Did you know that Lucille Ball was not the first woman of sitcom television land? In fact, there was another who not only came before the famous redhead, but who should also be counted as one of the pioneers behind the screen? No? I didn't either.

Enter Gertrude Berg, who is the focus of Aviva Kempner's new documentary Yoo-Hoo, Mrs. Goldberg, which is hitting theaters this week in New York City before heading to DC on the 17th and LA on the 24th. This isn't your heart-tugging, dramatic art doc, but rather a straight-forward account of someone we should know because, frankly, her success was impressive. (That picture to the right -- that's Berg with her scripts.)

Turns out that before I Love Lucy, there was a show radio show that hit television called The Goldbergs. It was Berg's own creation -- a brainchild she shopped around herself, wrote, and starred in from 1929 to 1954. (Writing daily episodes while also raising children and being an all-round wonderwoman, I might add.) Billboard called her the First Lady of Radio, she nabbed the first Best Actress Emmy, was the highest-paid guest star on TV ... the list goes on and on.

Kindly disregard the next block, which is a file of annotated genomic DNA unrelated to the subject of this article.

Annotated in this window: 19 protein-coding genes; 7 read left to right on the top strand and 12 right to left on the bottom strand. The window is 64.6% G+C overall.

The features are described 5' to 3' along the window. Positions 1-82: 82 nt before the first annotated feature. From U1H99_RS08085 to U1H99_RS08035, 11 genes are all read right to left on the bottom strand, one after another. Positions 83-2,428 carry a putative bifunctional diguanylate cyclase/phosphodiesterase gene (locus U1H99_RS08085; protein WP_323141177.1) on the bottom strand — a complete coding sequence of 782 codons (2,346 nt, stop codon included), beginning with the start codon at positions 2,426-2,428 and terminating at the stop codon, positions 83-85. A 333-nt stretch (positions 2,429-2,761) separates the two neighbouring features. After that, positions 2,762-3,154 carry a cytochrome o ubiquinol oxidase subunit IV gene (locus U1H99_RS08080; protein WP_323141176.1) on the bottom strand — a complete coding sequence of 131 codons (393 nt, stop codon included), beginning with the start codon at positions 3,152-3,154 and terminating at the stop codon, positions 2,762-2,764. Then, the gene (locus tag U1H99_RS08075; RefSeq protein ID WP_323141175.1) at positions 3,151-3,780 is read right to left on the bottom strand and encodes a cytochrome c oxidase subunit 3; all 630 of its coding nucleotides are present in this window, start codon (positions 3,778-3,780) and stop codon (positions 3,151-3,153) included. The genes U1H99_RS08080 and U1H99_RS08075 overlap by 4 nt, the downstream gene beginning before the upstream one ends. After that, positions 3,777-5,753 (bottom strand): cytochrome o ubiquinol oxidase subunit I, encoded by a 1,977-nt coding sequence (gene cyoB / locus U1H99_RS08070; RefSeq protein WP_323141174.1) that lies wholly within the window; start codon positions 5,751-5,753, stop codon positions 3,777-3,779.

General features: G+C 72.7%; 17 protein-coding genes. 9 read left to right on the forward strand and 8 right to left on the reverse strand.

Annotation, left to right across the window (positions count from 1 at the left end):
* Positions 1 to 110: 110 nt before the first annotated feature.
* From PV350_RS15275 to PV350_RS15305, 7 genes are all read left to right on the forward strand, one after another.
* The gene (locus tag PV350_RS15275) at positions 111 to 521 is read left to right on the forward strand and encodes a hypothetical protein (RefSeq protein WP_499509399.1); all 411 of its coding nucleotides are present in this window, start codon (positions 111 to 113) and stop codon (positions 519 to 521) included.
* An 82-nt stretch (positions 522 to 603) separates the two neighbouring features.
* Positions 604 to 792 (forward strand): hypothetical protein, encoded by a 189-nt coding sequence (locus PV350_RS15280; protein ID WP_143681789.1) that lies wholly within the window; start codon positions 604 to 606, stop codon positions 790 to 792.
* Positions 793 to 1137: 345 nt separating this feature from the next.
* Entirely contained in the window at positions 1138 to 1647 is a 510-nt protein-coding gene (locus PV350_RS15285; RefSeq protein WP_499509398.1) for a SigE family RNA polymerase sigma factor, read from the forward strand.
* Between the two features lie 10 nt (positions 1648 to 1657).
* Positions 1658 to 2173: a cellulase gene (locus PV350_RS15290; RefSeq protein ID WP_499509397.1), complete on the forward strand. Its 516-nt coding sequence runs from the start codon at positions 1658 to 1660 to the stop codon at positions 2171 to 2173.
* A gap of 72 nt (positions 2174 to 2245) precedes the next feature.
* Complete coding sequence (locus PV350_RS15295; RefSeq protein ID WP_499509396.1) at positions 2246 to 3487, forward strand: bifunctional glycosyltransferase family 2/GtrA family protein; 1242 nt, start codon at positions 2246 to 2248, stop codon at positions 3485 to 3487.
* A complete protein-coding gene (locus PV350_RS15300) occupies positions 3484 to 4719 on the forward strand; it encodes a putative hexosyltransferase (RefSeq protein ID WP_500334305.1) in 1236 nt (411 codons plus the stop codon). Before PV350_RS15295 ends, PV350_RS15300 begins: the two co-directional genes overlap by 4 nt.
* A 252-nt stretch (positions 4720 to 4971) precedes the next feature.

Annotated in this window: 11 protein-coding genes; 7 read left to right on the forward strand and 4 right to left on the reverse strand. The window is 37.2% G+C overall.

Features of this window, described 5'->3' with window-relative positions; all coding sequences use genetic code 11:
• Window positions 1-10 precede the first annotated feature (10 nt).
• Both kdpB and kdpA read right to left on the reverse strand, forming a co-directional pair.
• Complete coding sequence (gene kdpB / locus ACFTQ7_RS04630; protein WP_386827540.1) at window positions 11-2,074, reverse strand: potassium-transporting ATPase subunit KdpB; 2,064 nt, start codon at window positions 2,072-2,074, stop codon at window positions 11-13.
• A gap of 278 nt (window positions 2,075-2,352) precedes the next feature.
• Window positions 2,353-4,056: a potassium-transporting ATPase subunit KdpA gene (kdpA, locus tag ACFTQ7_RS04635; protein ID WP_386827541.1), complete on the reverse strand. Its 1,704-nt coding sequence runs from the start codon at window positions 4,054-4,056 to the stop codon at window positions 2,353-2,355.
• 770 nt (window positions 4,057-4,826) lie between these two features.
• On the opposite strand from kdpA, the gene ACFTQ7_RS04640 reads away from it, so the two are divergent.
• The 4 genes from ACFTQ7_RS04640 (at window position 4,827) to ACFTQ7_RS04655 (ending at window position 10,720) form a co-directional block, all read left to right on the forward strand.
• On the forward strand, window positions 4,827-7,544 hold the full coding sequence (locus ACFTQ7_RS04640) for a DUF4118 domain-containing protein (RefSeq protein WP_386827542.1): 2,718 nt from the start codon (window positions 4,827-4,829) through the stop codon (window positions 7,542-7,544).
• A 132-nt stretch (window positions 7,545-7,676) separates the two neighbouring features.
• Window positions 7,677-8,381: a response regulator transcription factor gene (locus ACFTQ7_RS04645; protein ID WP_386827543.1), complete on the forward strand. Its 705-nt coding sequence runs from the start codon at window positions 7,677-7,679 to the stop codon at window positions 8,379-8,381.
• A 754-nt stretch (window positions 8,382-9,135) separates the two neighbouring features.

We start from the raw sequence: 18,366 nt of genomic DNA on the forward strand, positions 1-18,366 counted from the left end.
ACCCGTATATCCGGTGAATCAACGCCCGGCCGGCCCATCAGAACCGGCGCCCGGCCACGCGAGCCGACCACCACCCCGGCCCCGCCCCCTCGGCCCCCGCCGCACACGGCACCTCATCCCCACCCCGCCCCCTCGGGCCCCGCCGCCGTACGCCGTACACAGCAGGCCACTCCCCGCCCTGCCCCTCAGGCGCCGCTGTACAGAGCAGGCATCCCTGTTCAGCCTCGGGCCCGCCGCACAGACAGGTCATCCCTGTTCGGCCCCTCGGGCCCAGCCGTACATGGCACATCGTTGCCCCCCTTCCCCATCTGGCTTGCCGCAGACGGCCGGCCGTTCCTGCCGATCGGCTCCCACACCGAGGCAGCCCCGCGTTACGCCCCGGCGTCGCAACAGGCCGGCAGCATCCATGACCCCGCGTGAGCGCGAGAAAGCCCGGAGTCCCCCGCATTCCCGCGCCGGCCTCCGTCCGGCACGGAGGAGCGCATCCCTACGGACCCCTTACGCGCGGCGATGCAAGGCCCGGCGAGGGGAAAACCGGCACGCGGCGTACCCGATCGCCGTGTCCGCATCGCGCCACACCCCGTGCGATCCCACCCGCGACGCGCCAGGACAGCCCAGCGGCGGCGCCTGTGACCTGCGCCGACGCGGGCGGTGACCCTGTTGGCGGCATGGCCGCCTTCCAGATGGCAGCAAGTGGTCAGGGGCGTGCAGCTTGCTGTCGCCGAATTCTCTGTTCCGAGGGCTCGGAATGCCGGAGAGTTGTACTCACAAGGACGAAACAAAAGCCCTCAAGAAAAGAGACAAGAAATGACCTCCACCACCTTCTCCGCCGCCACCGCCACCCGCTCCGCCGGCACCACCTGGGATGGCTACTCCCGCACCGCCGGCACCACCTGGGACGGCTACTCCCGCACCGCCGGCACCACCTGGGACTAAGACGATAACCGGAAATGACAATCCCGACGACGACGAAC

Yoo-Hoo plays out as a simple, informative film, one bolstered mostly by the context it creates. Berg's influence extended to everyone from Ruth Bader Ginsberg to Ed Asner and Norman Lear, and her success is bolstered by the fact that she was a self-made female professional of the '20s, who fought for her success through the rise of Hitler (she was Jewish), and even against the rabid insanity of McCarthyism.

In other words, a kickass woman and talent we should all be familiar with.